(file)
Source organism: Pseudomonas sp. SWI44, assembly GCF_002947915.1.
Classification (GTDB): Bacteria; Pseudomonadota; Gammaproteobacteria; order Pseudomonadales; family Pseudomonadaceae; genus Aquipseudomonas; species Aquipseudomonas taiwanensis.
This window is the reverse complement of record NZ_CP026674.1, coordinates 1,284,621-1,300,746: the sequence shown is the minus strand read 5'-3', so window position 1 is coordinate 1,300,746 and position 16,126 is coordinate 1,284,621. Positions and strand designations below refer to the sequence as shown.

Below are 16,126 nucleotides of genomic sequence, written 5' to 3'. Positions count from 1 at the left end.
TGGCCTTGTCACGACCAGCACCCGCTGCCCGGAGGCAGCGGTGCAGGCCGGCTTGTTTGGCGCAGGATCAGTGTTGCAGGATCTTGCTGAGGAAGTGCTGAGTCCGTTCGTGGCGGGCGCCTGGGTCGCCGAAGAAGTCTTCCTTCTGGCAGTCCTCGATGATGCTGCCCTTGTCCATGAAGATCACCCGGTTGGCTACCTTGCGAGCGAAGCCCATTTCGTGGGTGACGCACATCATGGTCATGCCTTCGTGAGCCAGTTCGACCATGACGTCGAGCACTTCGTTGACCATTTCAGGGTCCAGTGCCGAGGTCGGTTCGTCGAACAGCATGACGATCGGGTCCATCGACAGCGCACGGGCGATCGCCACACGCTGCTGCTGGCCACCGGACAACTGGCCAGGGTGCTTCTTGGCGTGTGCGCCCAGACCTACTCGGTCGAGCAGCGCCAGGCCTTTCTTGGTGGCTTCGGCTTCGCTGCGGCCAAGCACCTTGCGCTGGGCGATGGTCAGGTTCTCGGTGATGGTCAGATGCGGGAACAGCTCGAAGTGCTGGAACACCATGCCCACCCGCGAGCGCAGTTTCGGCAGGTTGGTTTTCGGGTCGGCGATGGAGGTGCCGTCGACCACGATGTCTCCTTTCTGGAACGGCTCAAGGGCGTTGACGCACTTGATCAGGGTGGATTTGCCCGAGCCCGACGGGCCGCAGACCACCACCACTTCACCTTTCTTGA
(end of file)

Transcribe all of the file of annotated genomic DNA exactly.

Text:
Source organism: Pseudomonas sp. SWI44, assembly GCF_002947915.1.
Classification (GTDB): Bacteria; Pseudomonadota; Gammaproteobacteria; order Pseudomonadales; family Pseudomonadaceae; genus Aquipseudomonas; species Aquipseudomonas taiwanensis.
This window is the reverse complement of record NZ_CP026674.1, coordinates 1,284,621-1,300,746: the sequence shown is the minus strand read 5'-3', so window position 1 is coordinate 1,300,746 and position 16,126 is coordinate 1,284,621. Positions and strand designations below refer to the sequence as shown.

Below are 16,126 nucleotides of genomic sequence, written 5' to 3'. Positions count from 1 at the left end.
TGGCCTTGTCACGACCAGCACCCGCTGCCCGGAGGCAGCGGTGCAGGCCGGCTTGTTTGGCGCAGGATCAGTGTTGCAGGATCTTGCTGAGGAAGTGCTGAGTCCGTTCGTGGCGGGCGCCTGGGTCGCCGAAGAAGTCTTCCTTCTGGCAGTCCTCGATGATGCTGCCCTTGTCCATGAAGATCACCCGGTTGGCTACCTTGCGAGCGAAGCCCATTTCGTGGGTGACGCACATCATGGTCATGCCTTCGTGAGCCAGTTCGACCATGACGTCGAGCACTTCGTTGACCATTTCAGGGTCCAGTGCCGAGGTCGGTTCGTCGAACAGCATGACGATCGGGTCCATCGACAGCGCACGGGCGATCGCCACACGCTGCTGCTGGCCACCGGACAACTGGCCAGGGTGCTTCTTGGCGTGTGCGCCCAGACCTACTCGGTCGAGCAGCGCCAGGCCTTTCTTGGTGGCTTCGGCTTCGCTGCGGCCAAGCACCTTGCGCTGGGCGATGGTCAGGTTCTCGGTGATGGTCAGATGCGGGAACAGCTCGAAGTGCTGGAACACCATGCCCACCCGCGAGCGCAGTTTCGGCAGGTTGGTTTTCGGGTCGGCGATGGAGGTGCCGTCGACCACGATGTCTCCTTTCTGGAACGGCTCAAGGGCGTTGACGCACTTGATCAGGGTGGATTTGCCCGAGCCCGACGGGCCGCAGACCACCACCACTTCACCTTTCTTGA